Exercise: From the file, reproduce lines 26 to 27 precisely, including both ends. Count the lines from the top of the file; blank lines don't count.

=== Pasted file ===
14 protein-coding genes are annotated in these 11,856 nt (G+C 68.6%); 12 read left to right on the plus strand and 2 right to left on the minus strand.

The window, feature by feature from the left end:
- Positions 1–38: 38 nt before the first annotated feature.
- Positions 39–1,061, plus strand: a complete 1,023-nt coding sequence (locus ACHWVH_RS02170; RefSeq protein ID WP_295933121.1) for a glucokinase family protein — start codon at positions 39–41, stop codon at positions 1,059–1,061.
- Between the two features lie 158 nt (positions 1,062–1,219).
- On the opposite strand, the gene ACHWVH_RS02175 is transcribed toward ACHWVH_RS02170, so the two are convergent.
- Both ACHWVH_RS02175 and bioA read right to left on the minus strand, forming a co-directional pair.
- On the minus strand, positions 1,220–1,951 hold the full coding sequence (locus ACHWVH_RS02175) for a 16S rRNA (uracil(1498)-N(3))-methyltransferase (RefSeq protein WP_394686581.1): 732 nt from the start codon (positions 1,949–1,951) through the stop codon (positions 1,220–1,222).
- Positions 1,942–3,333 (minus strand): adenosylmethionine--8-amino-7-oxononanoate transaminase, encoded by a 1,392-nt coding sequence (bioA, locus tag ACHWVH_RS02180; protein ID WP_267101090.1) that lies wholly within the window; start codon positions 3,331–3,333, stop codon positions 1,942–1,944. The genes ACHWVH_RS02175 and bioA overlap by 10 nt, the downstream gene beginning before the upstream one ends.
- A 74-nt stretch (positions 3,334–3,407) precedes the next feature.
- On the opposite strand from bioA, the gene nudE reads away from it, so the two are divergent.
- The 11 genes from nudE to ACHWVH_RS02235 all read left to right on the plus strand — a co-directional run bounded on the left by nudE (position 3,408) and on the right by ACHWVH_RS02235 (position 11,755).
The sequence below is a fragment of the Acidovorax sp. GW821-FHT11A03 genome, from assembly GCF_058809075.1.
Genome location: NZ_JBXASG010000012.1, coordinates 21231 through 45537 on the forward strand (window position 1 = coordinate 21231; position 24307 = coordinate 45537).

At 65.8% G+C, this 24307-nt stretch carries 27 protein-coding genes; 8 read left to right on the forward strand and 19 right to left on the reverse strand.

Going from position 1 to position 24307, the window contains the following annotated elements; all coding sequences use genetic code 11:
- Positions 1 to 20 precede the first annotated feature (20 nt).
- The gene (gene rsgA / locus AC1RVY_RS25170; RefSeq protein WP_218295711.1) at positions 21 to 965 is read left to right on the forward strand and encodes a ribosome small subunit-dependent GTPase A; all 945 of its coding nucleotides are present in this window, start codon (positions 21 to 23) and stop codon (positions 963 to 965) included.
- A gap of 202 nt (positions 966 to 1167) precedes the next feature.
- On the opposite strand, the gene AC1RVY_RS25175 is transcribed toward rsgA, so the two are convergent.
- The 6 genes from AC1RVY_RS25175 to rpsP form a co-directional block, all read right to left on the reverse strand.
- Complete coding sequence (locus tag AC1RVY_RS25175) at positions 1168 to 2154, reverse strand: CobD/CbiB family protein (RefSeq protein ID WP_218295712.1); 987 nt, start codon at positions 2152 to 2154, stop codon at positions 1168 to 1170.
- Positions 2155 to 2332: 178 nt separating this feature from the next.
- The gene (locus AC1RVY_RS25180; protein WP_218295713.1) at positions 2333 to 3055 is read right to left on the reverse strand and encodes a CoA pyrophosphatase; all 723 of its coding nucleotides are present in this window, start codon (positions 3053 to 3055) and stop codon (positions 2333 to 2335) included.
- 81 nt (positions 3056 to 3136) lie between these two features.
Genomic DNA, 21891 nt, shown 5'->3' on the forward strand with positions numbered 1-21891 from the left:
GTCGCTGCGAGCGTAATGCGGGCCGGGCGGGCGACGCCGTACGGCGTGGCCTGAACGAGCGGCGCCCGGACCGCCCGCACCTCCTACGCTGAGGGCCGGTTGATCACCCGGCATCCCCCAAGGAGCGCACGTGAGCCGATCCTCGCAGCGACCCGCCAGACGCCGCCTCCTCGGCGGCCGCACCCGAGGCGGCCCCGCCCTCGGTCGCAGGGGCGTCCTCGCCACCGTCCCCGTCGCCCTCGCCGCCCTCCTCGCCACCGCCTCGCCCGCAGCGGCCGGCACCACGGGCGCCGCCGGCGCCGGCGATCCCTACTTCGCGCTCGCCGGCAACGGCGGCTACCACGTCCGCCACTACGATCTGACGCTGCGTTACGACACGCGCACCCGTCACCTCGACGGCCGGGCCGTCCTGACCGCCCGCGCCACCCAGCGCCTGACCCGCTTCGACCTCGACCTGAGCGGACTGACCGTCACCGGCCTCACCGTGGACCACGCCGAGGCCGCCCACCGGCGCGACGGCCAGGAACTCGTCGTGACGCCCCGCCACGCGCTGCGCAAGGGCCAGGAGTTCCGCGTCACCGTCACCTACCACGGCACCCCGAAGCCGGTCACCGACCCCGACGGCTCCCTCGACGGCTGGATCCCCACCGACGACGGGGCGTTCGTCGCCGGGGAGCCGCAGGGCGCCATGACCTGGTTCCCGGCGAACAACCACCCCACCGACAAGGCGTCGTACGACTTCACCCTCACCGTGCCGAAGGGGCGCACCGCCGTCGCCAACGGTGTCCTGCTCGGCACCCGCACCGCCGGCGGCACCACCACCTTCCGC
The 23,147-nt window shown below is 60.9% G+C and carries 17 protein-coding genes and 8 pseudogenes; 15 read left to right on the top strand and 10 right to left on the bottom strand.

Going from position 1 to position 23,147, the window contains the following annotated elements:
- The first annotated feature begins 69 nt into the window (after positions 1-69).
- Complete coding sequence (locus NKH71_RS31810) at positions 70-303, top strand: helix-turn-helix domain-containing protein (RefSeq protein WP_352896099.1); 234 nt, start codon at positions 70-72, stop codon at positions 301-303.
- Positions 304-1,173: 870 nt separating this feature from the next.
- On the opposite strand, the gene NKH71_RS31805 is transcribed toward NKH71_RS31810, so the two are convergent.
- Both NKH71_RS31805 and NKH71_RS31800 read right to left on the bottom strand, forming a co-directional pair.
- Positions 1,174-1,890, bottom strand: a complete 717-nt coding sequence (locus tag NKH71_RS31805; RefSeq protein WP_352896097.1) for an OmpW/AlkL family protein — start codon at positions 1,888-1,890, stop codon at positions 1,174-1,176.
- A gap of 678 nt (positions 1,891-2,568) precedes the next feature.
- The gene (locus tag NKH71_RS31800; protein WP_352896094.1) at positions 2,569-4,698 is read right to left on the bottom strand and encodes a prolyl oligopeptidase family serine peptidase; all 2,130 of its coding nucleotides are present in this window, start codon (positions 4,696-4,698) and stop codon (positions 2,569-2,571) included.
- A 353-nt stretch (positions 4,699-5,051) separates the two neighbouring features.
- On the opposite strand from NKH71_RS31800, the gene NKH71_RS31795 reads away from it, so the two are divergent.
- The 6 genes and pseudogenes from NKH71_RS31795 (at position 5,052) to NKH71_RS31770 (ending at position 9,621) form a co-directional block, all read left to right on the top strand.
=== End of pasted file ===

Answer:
Genomic DNA, 21891 nt, shown 5'->3' on the forward strand with positions numbered 1-21891 from the left:
GTCGCTGCGAGCGTAATGCGGGCCGGGCGGGCGACGCCGTACGGCGTGGCCTGAACGAGCGGCGCCCGGACCGCCCGCACCTCCTACGCTGAGGGCCGGTTGATCACCCGGCATCCCCCAAGGAGCGCACGTGAGCCGATCCTCGCAGCGACCCGCCAGACGCCGCCTCCTCGGCGGCCGCACCCGAGGCGGCCCCGCCCTCGGTCGCAGGGGCGTCCTCGCCACCGTCCCCGTCGCCCTCGCCGCCCTCCTCGCCACCGCCTCGCCCGCAGCGGCCGGCACCACGGGCGCCGCCGGCGCCGGCGATCCCTACTTCGCGCTCGCCGGCAACGGCGGCTACCACGTCCGCCACTACGATCTGACGCTGCGTTACGACACGCGCACCCGTCACCTCGACGGCCGGGCCGTCCTGACCGCCCGCGCCACCCAGCGCCTGACCCGCTTCGACCTCGACCTGAGCGGACTGACCGTCACCGGCCTCACCGTGGACCACGCCGAGGCCGCCCACCGGCGCGACGGCCAGGAACTCGTCGTGACGCCCCGCCACGCGCTGCGCAAGGGCCAGGAGTTCCGCGTCACCGTCACCTACCACGGCACCCCGAAGCCGGTCACCGACCCCGACGGCTCCCTCGACGGCTGGATCCCCACCGACGACGGGGCGTTCGTCGCCGGGGAGCCGCAGGGCGCCATGACCTGGTTCCCGGCGAACAACCACCCCACCGACAAGGCGTCGTACGACTTCACCCTCACCGTGCCGAAGGGGCGCACCGCCGTCGCCAACGGTGTCCTGCTCGGCACCCGCACCGCCGGCGGCACCACCACCTTCCGC